State fire management crews may not be able to burn as much acreage as is typical in prescribed burns during the winter season due to the unusually warm weather.
As of Friday afternoon, crews with the Wisconsin Department of Natural Resources burned 167 acres of land in pine barrens, dry prairies and cattail marshes. The window of opportunity for these typical winter burns may close earlier than normal.
Michele Witecha, prescribed fire specialist for the DNR, said the department burns roughly 25,000 to 30,000 acres a year. She says her team is in a constant state of flux.
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“It’s all depending on what the weather tell us,” Witecha said.
Planned burns typically happen in the winter and spring months to promote ecosystem restoration and maintenance and are calculated to happen under certain weather conditions, factoring in humidity, temperature and wind.
Witecha compared prescribed burns to a doctor prescribing a patient medicine.
“We prescribe these fires based on what we want to accomplish within a certain time period under certain weather conditions that will give us the effect that we’re striving for safely,” she said.
Ecosystem restoration and maintenance
Prescribed burns remove layers of dead vegetation to help plants grow in the spring.
“In the spring we can have the entire seed bed active, we can stimulate the growth of warm season grasses and we can also really stimulate the growth of wildflower species,” Witecha said.
Burned vegetation is a natural fertilizer that is reabsorbed into the soil. Clearing vegetation by fire allows for light to hit the forest floor so things like pine and oak trees can grow. Recently burned land also allows wildlife to forage and evade predators, which can benefit hunters and bird watchers.
“You’re going to see birds at those recently burned sites because that’s where all of the insects are. That’s where all of the wildflowers are that attracts those insects,” Witecha said.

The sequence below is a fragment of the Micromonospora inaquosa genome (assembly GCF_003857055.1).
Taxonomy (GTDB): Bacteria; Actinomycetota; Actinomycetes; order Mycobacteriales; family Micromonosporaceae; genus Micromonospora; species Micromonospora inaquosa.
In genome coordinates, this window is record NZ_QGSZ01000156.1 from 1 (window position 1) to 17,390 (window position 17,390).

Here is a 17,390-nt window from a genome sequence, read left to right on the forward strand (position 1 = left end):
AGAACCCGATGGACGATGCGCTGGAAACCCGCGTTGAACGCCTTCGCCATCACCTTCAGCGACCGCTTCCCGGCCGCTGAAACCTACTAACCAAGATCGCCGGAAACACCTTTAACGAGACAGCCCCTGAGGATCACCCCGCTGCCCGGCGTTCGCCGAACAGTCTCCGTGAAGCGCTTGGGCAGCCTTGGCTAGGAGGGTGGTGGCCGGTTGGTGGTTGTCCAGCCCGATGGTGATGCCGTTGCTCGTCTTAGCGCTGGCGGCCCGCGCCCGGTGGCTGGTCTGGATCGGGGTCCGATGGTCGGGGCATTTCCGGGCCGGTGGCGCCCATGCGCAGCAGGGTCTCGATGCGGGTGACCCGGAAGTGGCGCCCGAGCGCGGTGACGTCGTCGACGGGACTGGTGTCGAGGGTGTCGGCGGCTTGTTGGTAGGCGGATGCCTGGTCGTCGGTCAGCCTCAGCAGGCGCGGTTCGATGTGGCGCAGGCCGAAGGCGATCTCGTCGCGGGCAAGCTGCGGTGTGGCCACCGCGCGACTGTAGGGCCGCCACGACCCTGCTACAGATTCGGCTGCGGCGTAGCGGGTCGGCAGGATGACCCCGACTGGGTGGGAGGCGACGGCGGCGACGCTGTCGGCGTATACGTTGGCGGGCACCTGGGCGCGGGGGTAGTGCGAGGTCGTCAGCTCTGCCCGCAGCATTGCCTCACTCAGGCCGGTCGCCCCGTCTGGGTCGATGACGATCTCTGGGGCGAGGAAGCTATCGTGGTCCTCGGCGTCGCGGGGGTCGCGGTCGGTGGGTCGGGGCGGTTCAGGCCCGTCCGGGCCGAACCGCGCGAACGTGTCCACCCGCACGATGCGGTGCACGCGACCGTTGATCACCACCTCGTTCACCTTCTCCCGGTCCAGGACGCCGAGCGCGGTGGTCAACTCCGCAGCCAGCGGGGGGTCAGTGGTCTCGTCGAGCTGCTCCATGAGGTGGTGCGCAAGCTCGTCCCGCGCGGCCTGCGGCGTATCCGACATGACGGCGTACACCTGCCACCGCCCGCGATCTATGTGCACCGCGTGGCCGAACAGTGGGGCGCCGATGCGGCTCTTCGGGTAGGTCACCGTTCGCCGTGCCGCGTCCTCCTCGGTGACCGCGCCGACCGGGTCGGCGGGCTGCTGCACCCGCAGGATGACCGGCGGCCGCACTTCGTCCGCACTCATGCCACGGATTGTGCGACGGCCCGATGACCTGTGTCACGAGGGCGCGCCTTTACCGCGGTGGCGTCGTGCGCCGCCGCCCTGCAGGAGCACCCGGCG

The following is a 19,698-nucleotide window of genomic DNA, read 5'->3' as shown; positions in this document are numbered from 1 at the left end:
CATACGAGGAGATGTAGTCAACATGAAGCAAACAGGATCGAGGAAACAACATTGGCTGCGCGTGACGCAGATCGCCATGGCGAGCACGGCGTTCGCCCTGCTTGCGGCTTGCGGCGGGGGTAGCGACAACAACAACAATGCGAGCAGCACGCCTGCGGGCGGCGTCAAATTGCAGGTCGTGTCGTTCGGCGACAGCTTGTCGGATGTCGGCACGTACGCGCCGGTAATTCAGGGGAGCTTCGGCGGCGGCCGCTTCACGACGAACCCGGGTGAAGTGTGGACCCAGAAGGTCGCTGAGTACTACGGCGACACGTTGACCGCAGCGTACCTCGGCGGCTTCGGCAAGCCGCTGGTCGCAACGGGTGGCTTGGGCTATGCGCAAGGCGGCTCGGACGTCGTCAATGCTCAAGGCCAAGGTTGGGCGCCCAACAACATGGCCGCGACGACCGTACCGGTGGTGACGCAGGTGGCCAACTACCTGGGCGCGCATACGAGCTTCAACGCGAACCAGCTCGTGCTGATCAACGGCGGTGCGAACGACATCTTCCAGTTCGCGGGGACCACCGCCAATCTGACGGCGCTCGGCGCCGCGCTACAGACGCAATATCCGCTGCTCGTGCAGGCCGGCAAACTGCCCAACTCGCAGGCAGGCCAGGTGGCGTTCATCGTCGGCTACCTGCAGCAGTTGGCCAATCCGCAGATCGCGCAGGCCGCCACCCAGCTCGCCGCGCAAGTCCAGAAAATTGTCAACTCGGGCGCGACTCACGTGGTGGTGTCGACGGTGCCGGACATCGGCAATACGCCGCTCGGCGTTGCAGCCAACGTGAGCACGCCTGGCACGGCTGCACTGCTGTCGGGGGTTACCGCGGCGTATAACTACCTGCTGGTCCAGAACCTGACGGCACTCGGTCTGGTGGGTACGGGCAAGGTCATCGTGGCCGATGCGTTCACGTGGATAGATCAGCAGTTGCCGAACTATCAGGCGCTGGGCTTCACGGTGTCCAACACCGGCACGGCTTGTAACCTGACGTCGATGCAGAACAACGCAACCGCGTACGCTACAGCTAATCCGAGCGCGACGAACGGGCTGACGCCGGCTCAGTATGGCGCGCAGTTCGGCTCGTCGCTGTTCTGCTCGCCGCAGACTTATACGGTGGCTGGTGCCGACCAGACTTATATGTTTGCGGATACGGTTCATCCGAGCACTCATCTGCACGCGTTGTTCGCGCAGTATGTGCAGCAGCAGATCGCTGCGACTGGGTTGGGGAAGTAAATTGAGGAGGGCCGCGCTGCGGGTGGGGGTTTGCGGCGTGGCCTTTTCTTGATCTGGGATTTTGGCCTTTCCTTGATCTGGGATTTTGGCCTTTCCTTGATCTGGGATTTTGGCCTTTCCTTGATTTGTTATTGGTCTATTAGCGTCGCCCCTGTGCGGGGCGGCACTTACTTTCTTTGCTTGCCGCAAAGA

Burning needed on private land
The DNR partners with organizations including the Wisconsin Prescribed Fire Council, The Nature Conservancy and Pheasants Forever to coordinate efforts across state and private lands.
Marty Moses, Wisconsin State Coordinator for Pheasants Forever, manages a team of 18 biologists who restore wetlands and prairies using prescribed fire. He is interested in seeing how the shifting burn schedule will affect ecosystems.
“(With) an opportunity to do a burn earlier in the season, we will have an opportunity to kill a lot of the early growth of garlic mustard,” he said, “a really pervasive, common weed everywhere.”
Roughly 80 percent of land in Wisconsin is privately owned. Pheasants Forever is able to help ecosystems in ways the DNR can’t. Moses said the more opportunities to work with private landowners, the better.
“Wildlife habitat doesn’t know boundaries,” Moses said. “It just provides an opportunity for a more broad landscape scale approach.”
John Schwingel, Wisconsin Business Unit Fire Manager for The Nature Conservancy, said prescribed fire used by indigenous peoples permanently influenced the landscape and ecology of Wisconsin. He is working to increase the pace and scale of prescribed fire throughout the state.
“Certain things are happening that are putting various species in peril. We need to bring fire back in order to either preserve, maintain, or restore these landscapes,” Schwingel said.
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